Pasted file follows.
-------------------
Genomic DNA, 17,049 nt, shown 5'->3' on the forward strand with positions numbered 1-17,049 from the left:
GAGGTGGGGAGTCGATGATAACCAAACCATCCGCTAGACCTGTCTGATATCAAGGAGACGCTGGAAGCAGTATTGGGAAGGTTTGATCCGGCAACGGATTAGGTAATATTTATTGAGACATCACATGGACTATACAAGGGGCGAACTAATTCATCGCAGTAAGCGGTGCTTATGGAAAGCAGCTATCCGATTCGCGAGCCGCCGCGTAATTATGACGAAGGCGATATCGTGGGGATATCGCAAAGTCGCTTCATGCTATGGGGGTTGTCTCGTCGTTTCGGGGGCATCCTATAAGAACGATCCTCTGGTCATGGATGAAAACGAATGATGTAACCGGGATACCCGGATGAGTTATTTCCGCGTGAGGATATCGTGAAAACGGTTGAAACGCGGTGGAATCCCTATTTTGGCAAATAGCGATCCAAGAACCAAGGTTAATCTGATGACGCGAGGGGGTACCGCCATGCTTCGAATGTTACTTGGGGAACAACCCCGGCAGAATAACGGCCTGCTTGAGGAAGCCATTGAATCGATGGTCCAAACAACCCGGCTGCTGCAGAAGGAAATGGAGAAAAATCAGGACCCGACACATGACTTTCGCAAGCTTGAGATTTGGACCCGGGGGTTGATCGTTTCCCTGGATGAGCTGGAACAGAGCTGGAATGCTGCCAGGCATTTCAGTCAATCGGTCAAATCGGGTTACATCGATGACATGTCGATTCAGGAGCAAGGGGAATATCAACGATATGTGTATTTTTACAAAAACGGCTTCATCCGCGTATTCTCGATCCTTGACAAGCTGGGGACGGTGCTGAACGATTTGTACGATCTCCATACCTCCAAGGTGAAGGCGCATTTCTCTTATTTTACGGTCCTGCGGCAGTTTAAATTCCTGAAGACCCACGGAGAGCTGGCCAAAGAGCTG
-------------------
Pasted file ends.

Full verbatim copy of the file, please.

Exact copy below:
Genomic DNA, 17,049 nt, shown 5'->3' on the forward strand with positions numbered 1-17,049 from the left:
GAGGTGGGGAGTCGATGATAACCAAACCATCCGCTAGACCTGTCTGATATCAAGGAGACGCTGGAAGCAGTATTGGGAAGGTTTGATCCGGCAACGGATTAGGTAATATTTATTGAGACATCACATGGACTATACAAGGGGCGAACTAATTCATCGCAGTAAGCGGTGCTTATGGAAAGCAGCTATCCGATTCGCGAGCCGCCGCGTAATTATGACGAAGGCGATATCGTGGGGATATCGCAAAGTCGCTTCATGCTATGGGGGTTGTCTCGTCGTTTCGGGGGCATCCTATAAGAACGATCCTCTGGTCATGGATGAAAACGAATGATGTAACCGGGATACCCGGATGAGTTATTTCCGCGTGAGGATATCGTGAAAACGGTTGAAACGCGGTGGAATCCCTATTTTGGCAAATAGCGATCCAAGAACCAAGGTTAATCTGATGACGCGAGGGGGTACCGCCATGCTTCGAATGTTACTTGGGGAACAACCCCGGCAGAATAACGGCCTGCTTGAGGAAGCCATTGAATCGATGGTCCAAACAACCCGGCTGCTGCAGAAGGAAATGGAGAAAAATCAGGACCCGACACATGACTTTCGCAAGCTTGAGATTTGGACCCGGGGGTTGATCGTTTCCCTGGATGAGCTGGAACAGAGCTGGAATGCTGCCAGGCATTTCAGTCAATCGGTCAAATCGGGTTACATCGATGACATGTCGATTCAGGAGCAAGGGGAATATCAACGATATGTGTATTTTTACAAAAACGGCTTCATCCGCGTATTCTCGATCCTTGACAAGCTGGGGACGGTGCTGAACGATTTGTACGATCTCCATACCTCCAAGGTGAAGGCGCATTTCTCTTATTTTACGGTCCTGCGGCAGTTTAAATTCCTGAAGACCCACGGAGAGCTGGCCAAAGAGCTG